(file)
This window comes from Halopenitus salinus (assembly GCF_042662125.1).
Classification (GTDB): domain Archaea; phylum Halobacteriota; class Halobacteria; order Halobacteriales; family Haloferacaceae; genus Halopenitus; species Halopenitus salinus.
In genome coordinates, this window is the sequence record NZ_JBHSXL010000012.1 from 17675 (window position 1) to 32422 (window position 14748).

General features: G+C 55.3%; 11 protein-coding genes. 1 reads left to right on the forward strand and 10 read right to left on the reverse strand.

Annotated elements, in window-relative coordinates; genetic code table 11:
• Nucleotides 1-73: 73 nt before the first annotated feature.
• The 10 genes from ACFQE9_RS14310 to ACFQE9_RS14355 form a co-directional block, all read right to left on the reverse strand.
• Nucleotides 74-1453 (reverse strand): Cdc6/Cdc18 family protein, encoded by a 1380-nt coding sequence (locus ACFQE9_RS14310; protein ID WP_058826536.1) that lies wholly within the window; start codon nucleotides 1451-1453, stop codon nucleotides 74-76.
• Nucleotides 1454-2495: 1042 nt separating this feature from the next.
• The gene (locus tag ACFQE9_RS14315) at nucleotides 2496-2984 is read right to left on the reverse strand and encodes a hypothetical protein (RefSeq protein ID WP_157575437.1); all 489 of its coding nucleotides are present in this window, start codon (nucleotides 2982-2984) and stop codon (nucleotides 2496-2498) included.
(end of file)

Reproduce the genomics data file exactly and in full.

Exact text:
This window comes from Halopenitus salinus (assembly GCF_042662125.1).
Classification (GTDB): domain Archaea; phylum Halobacteriota; class Halobacteria; order Halobacteriales; family Haloferacaceae; genus Halopenitus; species Halopenitus salinus.
In genome coordinates, this window is the sequence record NZ_JBHSXL010000012.1 from 17675 (window position 1) to 32422 (window position 14748).

General features: G+C 55.3%; 11 protein-coding genes. 1 reads left to right on the forward strand and 10 read right to left on the reverse strand.

Annotated elements, in window-relative coordinates; genetic code table 11:
• Nucleotides 1-73: 73 nt before the first annotated feature.
• The 10 genes from ACFQE9_RS14310 to ACFQE9_RS14355 form a co-directional block, all read right to left on the reverse strand.
• Nucleotides 74-1453 (reverse strand): Cdc6/Cdc18 family protein, encoded by a 1380-nt coding sequence (locus ACFQE9_RS14310; protein ID WP_058826536.1) that lies wholly within the window; start codon nucleotides 1451-1453, stop codon nucleotides 74-76.
• Nucleotides 1454-2495: 1042 nt separating this feature from the next.
• The gene (locus tag ACFQE9_RS14315) at nucleotides 2496-2984 is read right to left on the reverse strand and encodes a hypothetical protein (RefSeq protein ID WP_157575437.1); all 489 of its coding nucleotides are present in this window, start codon (nucleotides 2982-2984) and stop codon (nucleotides 2496-2498) included.